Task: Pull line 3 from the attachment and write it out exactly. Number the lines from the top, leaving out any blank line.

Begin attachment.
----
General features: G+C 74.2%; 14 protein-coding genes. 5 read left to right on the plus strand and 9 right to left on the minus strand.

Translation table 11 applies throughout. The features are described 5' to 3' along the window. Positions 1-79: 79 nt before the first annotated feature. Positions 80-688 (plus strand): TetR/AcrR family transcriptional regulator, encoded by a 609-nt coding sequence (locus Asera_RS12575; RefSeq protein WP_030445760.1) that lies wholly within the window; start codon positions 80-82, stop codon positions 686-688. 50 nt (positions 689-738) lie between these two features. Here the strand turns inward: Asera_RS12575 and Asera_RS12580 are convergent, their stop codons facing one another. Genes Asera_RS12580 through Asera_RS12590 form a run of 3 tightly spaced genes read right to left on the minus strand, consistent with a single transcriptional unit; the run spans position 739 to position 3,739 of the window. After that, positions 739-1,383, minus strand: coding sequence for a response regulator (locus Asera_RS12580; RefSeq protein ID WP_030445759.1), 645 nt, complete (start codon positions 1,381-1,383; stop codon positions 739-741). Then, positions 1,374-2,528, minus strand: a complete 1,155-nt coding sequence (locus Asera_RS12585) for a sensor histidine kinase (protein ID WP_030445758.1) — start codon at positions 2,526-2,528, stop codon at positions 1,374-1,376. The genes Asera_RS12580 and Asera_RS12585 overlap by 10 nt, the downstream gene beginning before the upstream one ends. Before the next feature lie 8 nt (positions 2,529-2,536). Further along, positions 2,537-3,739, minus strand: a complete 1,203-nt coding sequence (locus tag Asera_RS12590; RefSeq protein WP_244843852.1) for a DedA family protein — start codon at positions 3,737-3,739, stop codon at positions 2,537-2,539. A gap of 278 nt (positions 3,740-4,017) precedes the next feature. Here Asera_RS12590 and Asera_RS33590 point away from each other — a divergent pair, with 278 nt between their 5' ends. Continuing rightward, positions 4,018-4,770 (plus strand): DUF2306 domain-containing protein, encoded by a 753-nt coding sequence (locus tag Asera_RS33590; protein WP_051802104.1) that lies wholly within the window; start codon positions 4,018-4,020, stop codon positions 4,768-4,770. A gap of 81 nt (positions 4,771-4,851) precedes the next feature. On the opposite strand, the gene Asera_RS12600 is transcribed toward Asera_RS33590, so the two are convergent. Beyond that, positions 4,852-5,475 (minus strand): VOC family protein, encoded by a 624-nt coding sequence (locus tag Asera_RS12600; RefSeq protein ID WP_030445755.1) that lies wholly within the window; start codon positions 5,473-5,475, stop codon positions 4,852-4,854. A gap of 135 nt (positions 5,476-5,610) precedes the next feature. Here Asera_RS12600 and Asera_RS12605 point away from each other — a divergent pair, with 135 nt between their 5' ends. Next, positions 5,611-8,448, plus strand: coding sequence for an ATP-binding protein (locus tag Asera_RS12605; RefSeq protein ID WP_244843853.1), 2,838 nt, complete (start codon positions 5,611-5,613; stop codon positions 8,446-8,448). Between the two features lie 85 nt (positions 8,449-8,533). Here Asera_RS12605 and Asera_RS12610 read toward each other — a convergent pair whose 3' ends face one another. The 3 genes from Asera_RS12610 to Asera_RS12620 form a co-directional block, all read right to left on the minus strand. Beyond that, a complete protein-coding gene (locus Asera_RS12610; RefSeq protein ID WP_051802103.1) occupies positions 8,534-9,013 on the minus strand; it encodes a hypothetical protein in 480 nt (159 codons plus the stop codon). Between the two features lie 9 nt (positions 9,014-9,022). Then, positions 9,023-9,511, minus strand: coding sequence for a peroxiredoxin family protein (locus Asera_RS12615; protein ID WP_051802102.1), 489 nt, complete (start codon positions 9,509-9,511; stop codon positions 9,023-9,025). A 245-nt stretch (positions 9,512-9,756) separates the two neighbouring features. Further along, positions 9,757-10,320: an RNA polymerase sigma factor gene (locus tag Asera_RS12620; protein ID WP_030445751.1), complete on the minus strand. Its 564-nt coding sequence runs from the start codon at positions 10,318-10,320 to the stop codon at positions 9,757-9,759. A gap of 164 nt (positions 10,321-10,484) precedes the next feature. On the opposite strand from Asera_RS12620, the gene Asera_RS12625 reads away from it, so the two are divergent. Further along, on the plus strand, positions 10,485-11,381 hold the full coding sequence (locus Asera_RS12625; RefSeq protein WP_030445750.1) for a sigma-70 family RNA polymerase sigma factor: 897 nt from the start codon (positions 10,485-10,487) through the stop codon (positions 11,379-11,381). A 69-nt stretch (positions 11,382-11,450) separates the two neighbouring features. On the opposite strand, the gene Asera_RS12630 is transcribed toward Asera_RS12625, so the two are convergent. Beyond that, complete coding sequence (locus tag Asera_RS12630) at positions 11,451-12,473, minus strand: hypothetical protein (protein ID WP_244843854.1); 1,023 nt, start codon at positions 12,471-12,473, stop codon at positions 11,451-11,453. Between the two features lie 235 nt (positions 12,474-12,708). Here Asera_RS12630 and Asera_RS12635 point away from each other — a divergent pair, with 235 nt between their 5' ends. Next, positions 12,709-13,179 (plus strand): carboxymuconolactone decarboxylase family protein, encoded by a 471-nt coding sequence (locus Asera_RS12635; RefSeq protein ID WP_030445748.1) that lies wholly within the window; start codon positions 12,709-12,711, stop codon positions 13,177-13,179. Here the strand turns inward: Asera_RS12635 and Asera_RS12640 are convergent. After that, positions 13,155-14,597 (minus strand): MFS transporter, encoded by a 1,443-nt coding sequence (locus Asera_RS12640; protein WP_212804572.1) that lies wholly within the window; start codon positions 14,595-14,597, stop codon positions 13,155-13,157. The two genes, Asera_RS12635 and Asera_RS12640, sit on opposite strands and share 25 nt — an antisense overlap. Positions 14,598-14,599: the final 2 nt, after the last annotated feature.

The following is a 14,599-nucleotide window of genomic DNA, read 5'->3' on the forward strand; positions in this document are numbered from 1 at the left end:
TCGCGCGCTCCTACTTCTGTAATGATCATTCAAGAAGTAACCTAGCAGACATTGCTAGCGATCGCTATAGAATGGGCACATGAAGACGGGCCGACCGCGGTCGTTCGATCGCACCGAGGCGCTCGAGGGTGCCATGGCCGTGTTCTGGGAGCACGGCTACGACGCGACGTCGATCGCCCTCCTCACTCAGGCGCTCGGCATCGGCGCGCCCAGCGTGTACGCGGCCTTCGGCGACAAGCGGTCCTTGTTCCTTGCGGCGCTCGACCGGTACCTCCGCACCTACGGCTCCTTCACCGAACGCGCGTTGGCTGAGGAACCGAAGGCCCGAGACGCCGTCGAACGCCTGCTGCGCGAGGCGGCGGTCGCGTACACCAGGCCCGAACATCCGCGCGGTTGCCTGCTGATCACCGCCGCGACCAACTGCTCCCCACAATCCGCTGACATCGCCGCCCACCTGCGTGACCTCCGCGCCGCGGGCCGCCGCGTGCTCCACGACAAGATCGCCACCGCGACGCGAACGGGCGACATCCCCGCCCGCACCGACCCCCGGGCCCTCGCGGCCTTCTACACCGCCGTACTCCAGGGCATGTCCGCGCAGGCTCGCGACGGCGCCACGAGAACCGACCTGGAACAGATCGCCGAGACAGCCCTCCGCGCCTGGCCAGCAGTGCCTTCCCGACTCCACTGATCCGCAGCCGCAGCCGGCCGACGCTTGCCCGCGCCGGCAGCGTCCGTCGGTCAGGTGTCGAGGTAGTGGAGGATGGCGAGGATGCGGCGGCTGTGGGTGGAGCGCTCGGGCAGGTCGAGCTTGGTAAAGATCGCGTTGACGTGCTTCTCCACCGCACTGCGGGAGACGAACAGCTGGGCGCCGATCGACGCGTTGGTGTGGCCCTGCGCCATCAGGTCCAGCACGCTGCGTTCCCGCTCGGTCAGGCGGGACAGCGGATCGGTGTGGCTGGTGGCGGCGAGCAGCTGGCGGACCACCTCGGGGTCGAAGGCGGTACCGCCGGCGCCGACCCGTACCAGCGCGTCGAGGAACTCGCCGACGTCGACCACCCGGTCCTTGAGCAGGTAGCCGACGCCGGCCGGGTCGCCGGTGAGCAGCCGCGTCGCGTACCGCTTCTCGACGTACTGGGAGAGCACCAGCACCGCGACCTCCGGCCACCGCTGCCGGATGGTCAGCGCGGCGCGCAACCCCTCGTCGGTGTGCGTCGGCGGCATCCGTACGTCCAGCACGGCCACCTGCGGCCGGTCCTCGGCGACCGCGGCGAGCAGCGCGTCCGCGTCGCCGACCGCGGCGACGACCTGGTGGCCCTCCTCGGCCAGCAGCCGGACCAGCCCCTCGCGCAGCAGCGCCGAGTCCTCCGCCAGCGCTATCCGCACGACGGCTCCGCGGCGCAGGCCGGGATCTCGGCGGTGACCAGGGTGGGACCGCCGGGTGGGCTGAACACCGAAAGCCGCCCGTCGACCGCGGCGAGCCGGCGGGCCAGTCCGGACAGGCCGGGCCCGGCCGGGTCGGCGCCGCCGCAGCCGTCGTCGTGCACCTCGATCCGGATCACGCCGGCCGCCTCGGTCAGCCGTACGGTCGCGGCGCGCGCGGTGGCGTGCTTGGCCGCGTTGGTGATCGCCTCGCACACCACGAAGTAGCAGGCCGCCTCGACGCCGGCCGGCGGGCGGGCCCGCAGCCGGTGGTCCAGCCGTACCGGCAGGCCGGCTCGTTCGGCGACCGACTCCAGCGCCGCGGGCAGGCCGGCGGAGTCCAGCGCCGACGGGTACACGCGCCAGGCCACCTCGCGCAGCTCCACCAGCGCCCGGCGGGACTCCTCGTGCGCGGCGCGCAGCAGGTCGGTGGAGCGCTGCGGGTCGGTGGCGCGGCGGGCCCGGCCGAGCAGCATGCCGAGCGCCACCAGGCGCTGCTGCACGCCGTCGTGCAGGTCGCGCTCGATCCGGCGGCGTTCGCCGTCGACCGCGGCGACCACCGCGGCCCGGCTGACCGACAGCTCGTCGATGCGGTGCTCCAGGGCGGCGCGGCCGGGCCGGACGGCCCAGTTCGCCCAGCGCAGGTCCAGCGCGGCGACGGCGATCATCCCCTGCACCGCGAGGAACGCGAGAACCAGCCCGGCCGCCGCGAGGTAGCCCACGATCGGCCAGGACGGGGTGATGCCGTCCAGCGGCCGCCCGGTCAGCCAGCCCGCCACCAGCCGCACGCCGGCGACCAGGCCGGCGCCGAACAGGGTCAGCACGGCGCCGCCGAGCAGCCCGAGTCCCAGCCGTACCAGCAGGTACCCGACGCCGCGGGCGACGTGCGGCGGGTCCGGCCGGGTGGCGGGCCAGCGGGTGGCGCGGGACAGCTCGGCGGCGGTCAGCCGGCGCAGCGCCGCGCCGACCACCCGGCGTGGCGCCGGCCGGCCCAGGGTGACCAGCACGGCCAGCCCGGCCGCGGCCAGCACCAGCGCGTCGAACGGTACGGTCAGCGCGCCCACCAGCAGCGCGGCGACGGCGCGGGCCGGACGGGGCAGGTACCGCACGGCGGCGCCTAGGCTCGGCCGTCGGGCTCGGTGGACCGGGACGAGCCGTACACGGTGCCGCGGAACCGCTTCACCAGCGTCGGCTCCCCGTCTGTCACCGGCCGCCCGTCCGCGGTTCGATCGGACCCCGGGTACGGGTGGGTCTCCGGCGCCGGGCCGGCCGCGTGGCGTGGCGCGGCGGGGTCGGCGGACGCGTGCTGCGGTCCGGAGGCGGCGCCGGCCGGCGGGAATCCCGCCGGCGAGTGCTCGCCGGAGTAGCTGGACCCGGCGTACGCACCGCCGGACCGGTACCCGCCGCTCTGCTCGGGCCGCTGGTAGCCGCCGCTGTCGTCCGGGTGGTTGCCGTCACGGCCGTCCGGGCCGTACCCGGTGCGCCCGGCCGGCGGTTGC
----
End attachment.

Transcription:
The following is a 14,599-nucleotide window of genomic DNA, read 5'->3' on the forward strand; positions in this document are numbered from 1 at the left end: